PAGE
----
In a bid to increase transparency and ensure that only qualified projects are eligible for government assistance, a complete review of Papua New Guinea’s tax credit scheme (TCS) got under way in the beginning of 2018. The government has utilised the TCS to enhance the commercial viability of infrastructure projects since 2003, albeit with mixed results. This led Prime Minister Peter O’Neill to call a halt to the scheme in early 2018 due to split views on its effectiveness. With the TCS now on hold for evaluation, some say potential investors will be less incentivised to venture into remote areas of the country until a revamped assistance mechanism takes its place.
Although the management of some public programmes has come under fire, the Infrastructure TCS (ITCS) of 2003 and the National Infrastructure TCS (NITCS) of 2013 have both been effective methods of infrastructure delivery for the country. For example, the road connecting Erave to Samberigi was successfully developed under the ITCS, funded by local company Oil Search. The road is a major transport link that has eased traffic on the Highlands Highway and has supported the timely delivery of agricultural products to markets. “The TCS has been pivotal in developing and maintaining roads throughout the country,” Graham King, general manager of Hargy Oil Palms, told OBG. The NITCS has also delivered projects of national importance, such as the APEC Haus conference centre in Port Moresby and the upgrading of government offices.
The TCS has been particularly successful in promoting infrastructure development in rural areas, with many projects either benefitting the agriculture sector or undertaken by industry stakeholders themselves. “The tax system overall is reasonable; however, the TCS has been stopped and that is a missed opportunity,” Greg Worthington-Eyre, CEO of local rice supplier Trukai Industries, told OBG. “Many agricultural companies are located in very remote areas, and they are the ones doing a lot of the necessary investment. Without the TCS, this will be even more challenging.”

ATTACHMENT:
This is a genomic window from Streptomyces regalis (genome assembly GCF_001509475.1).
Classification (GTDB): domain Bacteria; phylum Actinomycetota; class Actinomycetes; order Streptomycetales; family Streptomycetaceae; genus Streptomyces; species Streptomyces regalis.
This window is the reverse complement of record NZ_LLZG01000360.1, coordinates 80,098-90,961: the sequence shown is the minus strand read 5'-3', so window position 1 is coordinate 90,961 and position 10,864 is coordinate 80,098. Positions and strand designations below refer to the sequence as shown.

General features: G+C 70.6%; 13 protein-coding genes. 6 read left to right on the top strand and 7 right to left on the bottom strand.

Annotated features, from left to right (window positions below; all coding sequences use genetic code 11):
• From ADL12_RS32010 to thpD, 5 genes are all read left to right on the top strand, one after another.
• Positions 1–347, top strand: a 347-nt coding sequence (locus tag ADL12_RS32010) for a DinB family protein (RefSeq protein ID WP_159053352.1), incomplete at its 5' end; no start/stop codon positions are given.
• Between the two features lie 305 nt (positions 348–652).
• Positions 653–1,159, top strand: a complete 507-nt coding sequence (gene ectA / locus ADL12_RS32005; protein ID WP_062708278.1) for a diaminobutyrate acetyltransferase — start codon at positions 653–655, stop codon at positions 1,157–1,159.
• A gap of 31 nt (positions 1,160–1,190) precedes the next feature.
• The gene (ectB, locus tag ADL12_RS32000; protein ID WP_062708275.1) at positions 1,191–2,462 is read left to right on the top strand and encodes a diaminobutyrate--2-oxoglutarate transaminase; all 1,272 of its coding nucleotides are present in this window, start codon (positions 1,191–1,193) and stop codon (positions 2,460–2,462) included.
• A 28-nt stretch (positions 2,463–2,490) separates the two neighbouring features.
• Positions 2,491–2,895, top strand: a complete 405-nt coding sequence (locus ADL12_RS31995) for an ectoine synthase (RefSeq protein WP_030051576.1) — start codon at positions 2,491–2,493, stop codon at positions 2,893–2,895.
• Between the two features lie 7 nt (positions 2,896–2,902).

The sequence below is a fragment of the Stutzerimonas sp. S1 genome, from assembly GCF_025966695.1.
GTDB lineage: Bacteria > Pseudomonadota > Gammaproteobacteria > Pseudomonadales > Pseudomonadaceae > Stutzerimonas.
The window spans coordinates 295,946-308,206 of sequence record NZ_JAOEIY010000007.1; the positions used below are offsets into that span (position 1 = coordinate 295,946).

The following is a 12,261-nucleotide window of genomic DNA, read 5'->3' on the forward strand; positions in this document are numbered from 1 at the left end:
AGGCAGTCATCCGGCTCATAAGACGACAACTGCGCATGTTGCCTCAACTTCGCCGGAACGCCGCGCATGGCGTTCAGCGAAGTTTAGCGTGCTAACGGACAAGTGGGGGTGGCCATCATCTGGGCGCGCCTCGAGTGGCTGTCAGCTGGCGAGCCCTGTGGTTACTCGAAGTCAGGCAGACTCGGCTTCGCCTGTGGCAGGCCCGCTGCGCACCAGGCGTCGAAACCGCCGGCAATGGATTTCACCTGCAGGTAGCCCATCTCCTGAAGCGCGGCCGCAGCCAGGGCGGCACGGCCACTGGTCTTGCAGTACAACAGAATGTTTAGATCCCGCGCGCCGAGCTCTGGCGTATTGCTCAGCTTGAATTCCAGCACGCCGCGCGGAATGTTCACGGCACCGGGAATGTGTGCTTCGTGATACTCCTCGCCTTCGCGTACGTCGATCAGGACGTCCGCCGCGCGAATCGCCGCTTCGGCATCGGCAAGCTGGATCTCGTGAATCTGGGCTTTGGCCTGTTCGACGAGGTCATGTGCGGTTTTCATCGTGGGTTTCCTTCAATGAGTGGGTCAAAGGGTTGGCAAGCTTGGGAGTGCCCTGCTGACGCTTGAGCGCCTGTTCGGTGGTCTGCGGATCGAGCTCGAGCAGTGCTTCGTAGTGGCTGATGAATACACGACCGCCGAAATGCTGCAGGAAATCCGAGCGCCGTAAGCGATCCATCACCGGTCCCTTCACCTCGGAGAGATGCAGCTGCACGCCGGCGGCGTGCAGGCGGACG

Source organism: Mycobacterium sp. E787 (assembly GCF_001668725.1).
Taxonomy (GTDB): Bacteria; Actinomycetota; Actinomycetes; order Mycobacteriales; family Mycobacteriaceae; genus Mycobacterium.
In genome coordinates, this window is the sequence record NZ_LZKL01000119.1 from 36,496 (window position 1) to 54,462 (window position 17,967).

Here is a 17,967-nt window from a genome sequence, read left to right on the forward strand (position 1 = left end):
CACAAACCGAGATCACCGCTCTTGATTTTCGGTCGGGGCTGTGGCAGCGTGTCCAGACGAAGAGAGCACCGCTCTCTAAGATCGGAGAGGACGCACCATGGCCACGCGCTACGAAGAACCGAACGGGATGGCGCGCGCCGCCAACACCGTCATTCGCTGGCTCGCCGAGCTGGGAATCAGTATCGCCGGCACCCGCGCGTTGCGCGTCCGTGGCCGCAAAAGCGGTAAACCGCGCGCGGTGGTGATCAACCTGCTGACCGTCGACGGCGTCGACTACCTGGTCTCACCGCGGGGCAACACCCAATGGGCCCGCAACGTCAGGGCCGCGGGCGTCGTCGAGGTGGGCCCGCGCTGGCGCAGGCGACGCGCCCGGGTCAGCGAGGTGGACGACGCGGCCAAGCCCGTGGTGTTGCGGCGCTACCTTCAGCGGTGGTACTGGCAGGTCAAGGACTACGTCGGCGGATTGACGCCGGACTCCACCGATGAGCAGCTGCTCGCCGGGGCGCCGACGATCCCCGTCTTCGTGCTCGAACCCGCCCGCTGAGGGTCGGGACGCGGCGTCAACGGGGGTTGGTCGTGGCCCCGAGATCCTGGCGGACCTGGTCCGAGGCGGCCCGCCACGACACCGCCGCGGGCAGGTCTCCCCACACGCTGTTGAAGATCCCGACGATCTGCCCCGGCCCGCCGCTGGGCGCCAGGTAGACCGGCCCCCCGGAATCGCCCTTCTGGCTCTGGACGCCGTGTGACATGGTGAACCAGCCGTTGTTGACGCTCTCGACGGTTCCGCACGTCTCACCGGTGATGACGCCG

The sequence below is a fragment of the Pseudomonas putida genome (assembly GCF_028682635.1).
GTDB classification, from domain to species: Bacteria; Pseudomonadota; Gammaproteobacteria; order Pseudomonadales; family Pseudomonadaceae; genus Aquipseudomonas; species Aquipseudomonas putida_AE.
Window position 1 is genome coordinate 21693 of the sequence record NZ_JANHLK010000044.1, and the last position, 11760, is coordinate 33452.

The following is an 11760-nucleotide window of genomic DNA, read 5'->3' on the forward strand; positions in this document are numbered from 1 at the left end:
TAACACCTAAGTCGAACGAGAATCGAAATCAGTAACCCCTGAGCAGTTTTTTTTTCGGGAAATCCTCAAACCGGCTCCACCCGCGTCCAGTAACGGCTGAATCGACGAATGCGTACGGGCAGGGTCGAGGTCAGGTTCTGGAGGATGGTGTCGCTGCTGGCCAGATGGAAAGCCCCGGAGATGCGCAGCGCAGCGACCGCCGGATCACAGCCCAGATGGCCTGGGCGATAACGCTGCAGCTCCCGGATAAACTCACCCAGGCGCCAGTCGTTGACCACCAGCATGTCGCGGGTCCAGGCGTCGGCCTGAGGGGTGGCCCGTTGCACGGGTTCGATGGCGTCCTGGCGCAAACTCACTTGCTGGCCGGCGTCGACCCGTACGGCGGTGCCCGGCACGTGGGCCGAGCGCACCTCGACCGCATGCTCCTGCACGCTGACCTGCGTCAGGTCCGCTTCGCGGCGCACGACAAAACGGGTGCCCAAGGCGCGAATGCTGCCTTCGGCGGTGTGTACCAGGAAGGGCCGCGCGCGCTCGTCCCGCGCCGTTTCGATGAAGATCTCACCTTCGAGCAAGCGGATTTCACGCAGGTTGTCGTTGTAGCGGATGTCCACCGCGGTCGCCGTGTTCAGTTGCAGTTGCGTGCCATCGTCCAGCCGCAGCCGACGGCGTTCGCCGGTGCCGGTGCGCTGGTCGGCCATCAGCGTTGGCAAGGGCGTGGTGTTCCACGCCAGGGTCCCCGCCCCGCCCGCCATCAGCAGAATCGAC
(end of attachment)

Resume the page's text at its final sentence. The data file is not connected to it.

Building vital infrastructure in more remote parts of the country has also positively affected private oil and palm oil firms. “The TCS works for many companies. It’s transparent, it’s practical and the results are immediate,” Robert Nilkare, PNG country manager of New Britain Palm Oil and president of the Business Council of PNG, told attendees of an investor event in January 2018. “Certainly for companies like New Britain Palm Oil, ExxonMobil, Oil Search and Barrick, it’s a good model, and a way for us to interact and engage with the government in a positive way.”
While a number of other stakeholders have spoken out against the decision to halt the scheme, representatives of the PNG Extractive Industries Transparency Initiative welcomed the government’s decision, citing a lack of accountability. One of the noted shortfalls of the TCS was a lack of monitoring capacity, which created an inaccurate reporting system. Furthermore, as the TCS mainly benefitted large agro-industrial firms, smallholder growers are still allowed a 150% tax deduction on expenditures for production, processing, packaging and marketing activities.
Prior to the scheme being halted, tax credit was made available by the Department of National Planning and the Internal Revenue Commission to resource-related firms for expenditure on capital assets, but excluded expenditure required under the Mining Act and the Oil and Gas Act. For companies that built agricultural infrastructure, a credit limit of 1.5% of assessable income or the amount of tax payable for the year – whichever was less – was granted.
With a moratorium placed on the TCS, a number of proposed agri-business projects in remote regions have become less feasible. For these investments to remain viable, the government will either need to reinstate a revised TCS with better monitoring mechanisms or adopt an alternative incentive programme.
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